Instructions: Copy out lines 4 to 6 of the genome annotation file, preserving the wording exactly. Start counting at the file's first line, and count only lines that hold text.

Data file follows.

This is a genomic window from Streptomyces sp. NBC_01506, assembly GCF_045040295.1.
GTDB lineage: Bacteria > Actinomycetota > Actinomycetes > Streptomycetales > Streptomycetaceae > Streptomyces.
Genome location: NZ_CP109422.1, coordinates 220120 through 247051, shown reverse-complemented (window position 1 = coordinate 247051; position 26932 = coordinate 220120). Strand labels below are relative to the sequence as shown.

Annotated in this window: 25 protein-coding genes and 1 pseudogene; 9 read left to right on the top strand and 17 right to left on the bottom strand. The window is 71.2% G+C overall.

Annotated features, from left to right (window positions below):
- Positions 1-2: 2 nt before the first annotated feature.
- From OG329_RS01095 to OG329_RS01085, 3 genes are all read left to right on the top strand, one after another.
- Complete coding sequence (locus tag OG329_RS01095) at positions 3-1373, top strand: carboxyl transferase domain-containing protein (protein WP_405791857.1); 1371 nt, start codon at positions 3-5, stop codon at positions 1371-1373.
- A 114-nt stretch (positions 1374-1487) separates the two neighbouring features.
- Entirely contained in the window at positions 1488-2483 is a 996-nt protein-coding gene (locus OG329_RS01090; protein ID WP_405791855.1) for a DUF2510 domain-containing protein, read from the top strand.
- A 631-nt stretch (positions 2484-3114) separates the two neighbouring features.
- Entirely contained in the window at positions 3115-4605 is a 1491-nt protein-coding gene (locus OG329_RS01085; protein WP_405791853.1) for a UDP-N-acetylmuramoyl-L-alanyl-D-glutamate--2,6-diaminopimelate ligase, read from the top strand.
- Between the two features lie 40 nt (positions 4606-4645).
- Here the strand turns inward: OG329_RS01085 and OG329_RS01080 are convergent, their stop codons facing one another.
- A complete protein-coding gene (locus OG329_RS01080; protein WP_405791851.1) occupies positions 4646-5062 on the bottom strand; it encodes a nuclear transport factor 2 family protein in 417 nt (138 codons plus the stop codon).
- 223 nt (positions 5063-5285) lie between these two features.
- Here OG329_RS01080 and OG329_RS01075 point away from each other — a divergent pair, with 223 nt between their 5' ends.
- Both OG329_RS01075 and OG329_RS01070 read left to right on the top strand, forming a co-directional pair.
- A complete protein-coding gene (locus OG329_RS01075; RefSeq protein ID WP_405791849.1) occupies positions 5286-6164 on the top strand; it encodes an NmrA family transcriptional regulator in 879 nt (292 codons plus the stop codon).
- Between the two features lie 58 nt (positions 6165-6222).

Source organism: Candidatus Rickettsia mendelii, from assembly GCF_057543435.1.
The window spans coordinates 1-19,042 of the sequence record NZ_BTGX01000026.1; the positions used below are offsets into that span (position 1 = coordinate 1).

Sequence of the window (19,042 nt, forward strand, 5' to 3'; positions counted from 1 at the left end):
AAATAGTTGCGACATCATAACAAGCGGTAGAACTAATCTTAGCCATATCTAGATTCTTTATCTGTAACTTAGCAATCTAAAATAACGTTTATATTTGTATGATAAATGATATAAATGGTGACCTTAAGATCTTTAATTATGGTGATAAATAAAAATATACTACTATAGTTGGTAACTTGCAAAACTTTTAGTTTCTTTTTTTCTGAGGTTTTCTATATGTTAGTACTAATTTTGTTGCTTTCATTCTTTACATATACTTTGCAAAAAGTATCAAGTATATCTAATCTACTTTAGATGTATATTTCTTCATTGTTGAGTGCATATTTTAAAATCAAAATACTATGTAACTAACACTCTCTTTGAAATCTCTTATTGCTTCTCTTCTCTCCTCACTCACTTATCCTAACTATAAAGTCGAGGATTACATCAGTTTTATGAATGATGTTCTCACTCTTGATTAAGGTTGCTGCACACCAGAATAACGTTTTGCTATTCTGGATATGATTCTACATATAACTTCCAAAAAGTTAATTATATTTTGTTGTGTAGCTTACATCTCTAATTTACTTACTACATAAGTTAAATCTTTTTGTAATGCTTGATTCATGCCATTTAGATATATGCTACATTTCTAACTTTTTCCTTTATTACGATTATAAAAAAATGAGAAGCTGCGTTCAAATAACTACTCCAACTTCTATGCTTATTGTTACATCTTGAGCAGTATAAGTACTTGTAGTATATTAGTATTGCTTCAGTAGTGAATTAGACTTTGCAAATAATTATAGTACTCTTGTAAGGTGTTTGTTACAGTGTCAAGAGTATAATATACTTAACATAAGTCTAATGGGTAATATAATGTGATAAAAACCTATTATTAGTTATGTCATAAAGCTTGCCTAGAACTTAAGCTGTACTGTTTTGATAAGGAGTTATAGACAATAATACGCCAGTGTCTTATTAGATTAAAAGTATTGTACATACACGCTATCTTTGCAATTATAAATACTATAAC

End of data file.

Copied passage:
Annotated in this window: 25 protein-coding genes and 1 pseudogene; 9 read left to right on the top strand and 17 right to left on the bottom strand. The window is 71.2% G+C overall.

Annotated features, from left to right (window positions below):
- Positions 1-2: 2 nt before the first annotated feature.